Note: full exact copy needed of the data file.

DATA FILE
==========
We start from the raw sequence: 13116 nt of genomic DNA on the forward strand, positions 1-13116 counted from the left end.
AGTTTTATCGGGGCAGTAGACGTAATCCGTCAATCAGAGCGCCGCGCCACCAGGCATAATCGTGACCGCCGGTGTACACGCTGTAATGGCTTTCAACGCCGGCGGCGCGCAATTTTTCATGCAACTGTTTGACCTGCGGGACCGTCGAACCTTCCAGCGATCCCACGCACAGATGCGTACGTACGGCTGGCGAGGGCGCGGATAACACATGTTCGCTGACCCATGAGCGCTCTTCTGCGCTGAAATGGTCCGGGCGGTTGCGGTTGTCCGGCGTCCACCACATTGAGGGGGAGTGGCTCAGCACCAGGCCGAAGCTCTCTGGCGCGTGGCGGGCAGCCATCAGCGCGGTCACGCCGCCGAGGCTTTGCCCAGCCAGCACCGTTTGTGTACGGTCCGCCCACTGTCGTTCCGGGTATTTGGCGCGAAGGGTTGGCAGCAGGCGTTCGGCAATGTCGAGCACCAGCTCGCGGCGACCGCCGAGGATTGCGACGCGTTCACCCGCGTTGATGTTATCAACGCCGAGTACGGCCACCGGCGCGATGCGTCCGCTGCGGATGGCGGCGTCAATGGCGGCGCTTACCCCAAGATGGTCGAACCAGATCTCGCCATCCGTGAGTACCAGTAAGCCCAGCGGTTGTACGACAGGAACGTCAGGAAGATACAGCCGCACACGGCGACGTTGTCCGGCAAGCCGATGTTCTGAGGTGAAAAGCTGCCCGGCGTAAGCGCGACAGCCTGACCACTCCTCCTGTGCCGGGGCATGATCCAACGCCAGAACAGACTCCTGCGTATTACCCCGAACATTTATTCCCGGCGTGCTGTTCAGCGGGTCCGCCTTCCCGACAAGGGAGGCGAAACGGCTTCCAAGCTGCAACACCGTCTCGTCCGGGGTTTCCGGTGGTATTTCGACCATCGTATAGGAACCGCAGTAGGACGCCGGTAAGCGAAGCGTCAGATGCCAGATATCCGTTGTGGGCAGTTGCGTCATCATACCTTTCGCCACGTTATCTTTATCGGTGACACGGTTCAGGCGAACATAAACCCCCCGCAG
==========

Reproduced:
We start from the raw sequence: 13116 nt of genomic DNA on the forward strand, positions 1-13116 counted from the left end.
AGTTTTATCGGGGCAGTAGACGTAATCCGTCAATCAGAGCGCCGCGCCACCAGGCATAATCGTGACCGCCGGTGTACACGCTGTAATGGCTTTCAACGCCGGCGGCGCGCAATTTTTCATGCAACTGTTTGACCTGCGGGACCGTCGAACCTTCCAGCGATCCCACGCACAGATGCGTACGTACGGCTGGCGAGGGCGCGGATAACACATGTTCGCTGACCCATGAGCGCTCTTCTGCGCTGAAATGGTCCGGGCGGTTGCGGTTGTCCGGCGTCCACCACATTGAGGGGGAGTGGCTCAGCACCAGGCCGAAGCTCTCTGGCGCGTGGCGGGCAGCCATCAGCGCGGTCACGCCGCCGAGGCTTTGCCCAGCCAGCACCGTTTGTGTACGGTCCGCCCACTGTCGTTCCGGGTATTTGGCGCGAAGGGTTGGCAGCAGGCGTTCGGCAATGTCGAGCACCAGCTCGCGGCGACCGCCGAGGATTGCGACGCGTTCACCCGCGTTGATGTTATCAACGCCGAGTACGGCCACCGGCGCGATGCGTCCGCTGCGGATGGCGGCGTCAATGGCGGCGCTTACCCCAAGATGGTCGAACCAGATCTCGCCATCCGTGAGTACCAGTAAGCCCAGCGGTTGTACGACAGGAACGTCAGGAAGATACAGCCGCACACGGCGACGTTGTCCGGCAAGCCGATGTTCTGAGGTGAAAAGCTGCCCGGCGTAAGCGCGACAGCCTGACCACTCCTCCTGTGCCGGGGCATGATCCAACGCCAGAACAGACTCCTGCGTATTACCCCGAACATTTATTCCCGGCGTGCTGTTCAGCGGGTCCGCCTTCCCGACAAGGGAGGCGAAACGGCTTCCAAGCTGCAACACCGTCTCGTCCGGGGTTTCCGGTGGTATTTCGACCATCGTATAGGAACCGCAGTAGGACGCCGGTAAGCGAAGCGTCAGATGCCAGATATCCGTTGTGGGCAGTTGCGTCATCATACCTTTCGCCACGTTATCTTTATCGGTGACACGGTTCAGGCGAACATAAACCCCCCGCAG